Forests and Barrens in the Highlands Corridor
The Highlands Corridor is dominated by mature forests with a higher component of deciduous forest than identified at the Ecodistrict Level. Stands of old growth forest are present, the largest of which is the Catchacoma Old-growth Forest.
Based on an analysis of Forest Resource Inventory data (Ontario Ministry of Natural Resources and Forestry, 2020) and HHLT wetland mapping (Glenside Ecological Services Limited, 2020), the Highlands Corridor is 71% forested of which 51% is mixedwood, 35% is deciduous and 14% is coniferous (See Figure 5). The dominant ecosites consist of maple forests (Ecosite G059); mixedwood forests of maple, American beech, American basswood, red oak, ironwood, eastern hemlock and yellow birch (Ecosites G058, G059 and G076); and pine forests (Ecosites G048 and G054). This representation differs from the Ecodistrict (5E-11) which has a higher representation of coniferous forests (25%) and lower representation of deciduous forest (14%) (Wester, Henson, Crins, Uhlig, & Gray, 2018).
Based on the age of the overstory and respective ecosite (Chambers, Naylor, Nieppola, Merchant, & Uhlig, 1997), the forest stand was classified into five distinct age classes: pre-sapling, sapling, immature, mature or old growth. The age ranges associated with each development stage varies among ecosites (Holloway, Naylor, & Watt, 2004). Through this analysis it was determined that 75% of the forests of the Highlands Corridor are mature, 21% are immature and another 2% are sapling or pre-sapling. Old growth forests represent 2% of the forested cover in the Highlands Corridor.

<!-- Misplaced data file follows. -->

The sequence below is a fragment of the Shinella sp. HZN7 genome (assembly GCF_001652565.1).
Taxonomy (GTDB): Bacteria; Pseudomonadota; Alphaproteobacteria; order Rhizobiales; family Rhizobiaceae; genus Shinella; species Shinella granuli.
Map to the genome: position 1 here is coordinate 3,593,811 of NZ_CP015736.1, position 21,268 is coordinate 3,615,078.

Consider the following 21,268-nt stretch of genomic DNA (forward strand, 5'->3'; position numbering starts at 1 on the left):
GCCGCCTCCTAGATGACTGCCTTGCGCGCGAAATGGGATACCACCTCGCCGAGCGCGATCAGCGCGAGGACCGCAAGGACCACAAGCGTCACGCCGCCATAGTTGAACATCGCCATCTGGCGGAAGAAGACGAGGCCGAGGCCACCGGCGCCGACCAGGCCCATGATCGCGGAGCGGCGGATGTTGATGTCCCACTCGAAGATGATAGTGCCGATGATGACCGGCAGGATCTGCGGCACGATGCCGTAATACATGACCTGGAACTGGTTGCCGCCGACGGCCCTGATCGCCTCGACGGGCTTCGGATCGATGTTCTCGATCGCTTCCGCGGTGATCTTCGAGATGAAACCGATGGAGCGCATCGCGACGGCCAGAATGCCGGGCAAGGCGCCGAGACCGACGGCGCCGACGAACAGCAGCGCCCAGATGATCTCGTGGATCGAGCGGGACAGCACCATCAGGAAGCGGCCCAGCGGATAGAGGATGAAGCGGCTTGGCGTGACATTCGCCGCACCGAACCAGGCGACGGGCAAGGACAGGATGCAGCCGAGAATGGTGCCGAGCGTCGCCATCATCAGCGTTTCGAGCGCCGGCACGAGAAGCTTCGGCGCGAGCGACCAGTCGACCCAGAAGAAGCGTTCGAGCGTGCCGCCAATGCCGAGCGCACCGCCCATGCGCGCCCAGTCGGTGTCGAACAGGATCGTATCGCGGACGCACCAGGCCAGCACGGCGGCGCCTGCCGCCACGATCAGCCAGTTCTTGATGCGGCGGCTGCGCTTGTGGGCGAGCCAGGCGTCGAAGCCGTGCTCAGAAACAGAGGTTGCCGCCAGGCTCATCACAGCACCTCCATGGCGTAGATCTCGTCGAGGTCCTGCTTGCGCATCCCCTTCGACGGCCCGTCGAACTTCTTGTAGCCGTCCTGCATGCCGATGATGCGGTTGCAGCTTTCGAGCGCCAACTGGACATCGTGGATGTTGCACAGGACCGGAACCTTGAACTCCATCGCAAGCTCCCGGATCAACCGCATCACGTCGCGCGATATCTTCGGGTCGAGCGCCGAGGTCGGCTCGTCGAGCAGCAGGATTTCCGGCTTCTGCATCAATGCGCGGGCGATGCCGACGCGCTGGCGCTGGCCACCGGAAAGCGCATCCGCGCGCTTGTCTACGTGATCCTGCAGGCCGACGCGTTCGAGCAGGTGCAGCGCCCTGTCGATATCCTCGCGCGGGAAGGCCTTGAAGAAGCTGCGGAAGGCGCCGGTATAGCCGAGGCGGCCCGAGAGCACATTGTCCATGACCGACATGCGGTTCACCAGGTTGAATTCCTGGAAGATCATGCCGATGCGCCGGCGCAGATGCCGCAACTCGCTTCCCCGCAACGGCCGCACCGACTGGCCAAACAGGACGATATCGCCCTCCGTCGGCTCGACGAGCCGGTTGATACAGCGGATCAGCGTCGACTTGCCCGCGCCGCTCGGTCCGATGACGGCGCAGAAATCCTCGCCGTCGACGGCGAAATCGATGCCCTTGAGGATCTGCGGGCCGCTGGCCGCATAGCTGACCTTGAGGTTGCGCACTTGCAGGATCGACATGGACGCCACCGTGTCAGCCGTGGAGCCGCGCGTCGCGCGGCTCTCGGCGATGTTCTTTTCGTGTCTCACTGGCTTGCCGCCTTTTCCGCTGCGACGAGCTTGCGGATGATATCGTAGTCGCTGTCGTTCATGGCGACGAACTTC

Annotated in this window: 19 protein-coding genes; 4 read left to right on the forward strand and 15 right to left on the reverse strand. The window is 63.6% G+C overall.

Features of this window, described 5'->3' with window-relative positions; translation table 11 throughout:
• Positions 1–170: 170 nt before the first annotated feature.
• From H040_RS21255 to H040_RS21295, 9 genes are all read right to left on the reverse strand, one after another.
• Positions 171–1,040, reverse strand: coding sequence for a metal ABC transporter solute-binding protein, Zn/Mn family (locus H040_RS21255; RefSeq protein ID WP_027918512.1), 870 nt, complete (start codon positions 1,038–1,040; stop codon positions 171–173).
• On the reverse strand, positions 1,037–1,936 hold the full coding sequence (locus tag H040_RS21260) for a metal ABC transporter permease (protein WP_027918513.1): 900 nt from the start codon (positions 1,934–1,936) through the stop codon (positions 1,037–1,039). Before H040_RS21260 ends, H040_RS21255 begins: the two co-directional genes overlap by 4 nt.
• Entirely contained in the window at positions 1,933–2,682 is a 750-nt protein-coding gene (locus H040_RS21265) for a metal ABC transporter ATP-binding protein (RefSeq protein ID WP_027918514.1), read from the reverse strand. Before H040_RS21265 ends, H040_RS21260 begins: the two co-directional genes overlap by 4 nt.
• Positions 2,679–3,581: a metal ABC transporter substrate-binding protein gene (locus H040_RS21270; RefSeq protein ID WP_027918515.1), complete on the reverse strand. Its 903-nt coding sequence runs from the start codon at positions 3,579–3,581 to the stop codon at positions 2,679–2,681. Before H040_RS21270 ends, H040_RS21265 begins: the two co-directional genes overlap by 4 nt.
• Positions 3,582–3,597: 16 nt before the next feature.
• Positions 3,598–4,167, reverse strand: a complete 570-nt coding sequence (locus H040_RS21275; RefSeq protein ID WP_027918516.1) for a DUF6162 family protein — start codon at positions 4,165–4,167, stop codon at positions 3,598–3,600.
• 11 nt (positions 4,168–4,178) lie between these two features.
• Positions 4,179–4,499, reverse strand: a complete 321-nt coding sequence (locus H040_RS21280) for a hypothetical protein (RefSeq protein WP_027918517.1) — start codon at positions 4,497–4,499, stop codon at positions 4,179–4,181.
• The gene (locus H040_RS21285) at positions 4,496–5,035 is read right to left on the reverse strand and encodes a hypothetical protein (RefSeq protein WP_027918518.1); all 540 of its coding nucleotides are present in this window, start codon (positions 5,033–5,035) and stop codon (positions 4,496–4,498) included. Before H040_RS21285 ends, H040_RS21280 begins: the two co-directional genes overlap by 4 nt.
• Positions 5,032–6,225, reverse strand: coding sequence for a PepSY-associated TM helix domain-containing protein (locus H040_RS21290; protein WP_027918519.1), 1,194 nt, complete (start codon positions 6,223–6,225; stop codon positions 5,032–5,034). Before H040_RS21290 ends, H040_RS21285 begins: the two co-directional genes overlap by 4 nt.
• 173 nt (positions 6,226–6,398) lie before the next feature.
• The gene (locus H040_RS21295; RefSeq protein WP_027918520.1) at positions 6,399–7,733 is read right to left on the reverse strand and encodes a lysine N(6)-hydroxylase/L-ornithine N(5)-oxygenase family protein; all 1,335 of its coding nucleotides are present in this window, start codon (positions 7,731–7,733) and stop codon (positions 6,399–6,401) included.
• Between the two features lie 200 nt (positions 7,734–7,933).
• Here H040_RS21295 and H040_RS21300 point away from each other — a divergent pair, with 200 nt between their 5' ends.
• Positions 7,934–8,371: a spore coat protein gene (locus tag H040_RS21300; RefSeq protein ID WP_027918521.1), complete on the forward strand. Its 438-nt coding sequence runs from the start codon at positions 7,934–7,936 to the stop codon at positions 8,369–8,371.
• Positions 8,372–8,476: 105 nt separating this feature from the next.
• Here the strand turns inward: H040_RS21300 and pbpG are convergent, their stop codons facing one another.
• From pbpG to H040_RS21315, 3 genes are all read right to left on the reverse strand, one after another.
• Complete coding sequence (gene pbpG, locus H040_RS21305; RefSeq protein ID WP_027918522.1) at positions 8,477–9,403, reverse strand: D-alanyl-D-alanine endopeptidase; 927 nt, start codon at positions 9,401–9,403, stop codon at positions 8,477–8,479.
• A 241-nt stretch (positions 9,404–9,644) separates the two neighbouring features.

The largest identified stand of old growth forest (210 ha) is located immediately to the west of Kawartha Highlands Provincial Park and north of Catchacoma Lake (See Figure 6). This area, known as the Catchacoma Old-growth Forest, has been subjected to preliminary field investigations that suggest the old growth stand could be as large as 662 ha and represent the largest old growth stand of Eastern Hemlock in Ontario (Quinby P., 2019; Quinby P., 2020). Organizations such as the Wilderness Committee are currently advocating for the protection of the Catchacoma Old-growth Forest (Wilderness Committee, 2021).
Metamorphic rock barrens have a limited occurrence in southern Ontario and deserve a relatively high priority for protection. Metamorphic rock barrens are a significant component of the Highlands Corridor.
Metamorphic rock barrens represent 1.2% of the landcover with higher representation north of Irondale around the Milburn area, and immediately north of Kawartha Highlands Provincial Park. Rocky barrens are limited in Central Ontario to the southern edge of the Canadian Shield and this unique feature adds to a mosaic of habitats that supports high biodiversity in the Highlands Corridor. Since the shield is impervious the extremes of wetness and dryness are greater than those on nearby alvars, where the rock is porous (Catling & Brownell, 1999). Metamorphic rock barrens generally have an acid soil reaction and a unique floral and faunal community including many provincially significant plant and animal species (Catling & Brownell, 1999).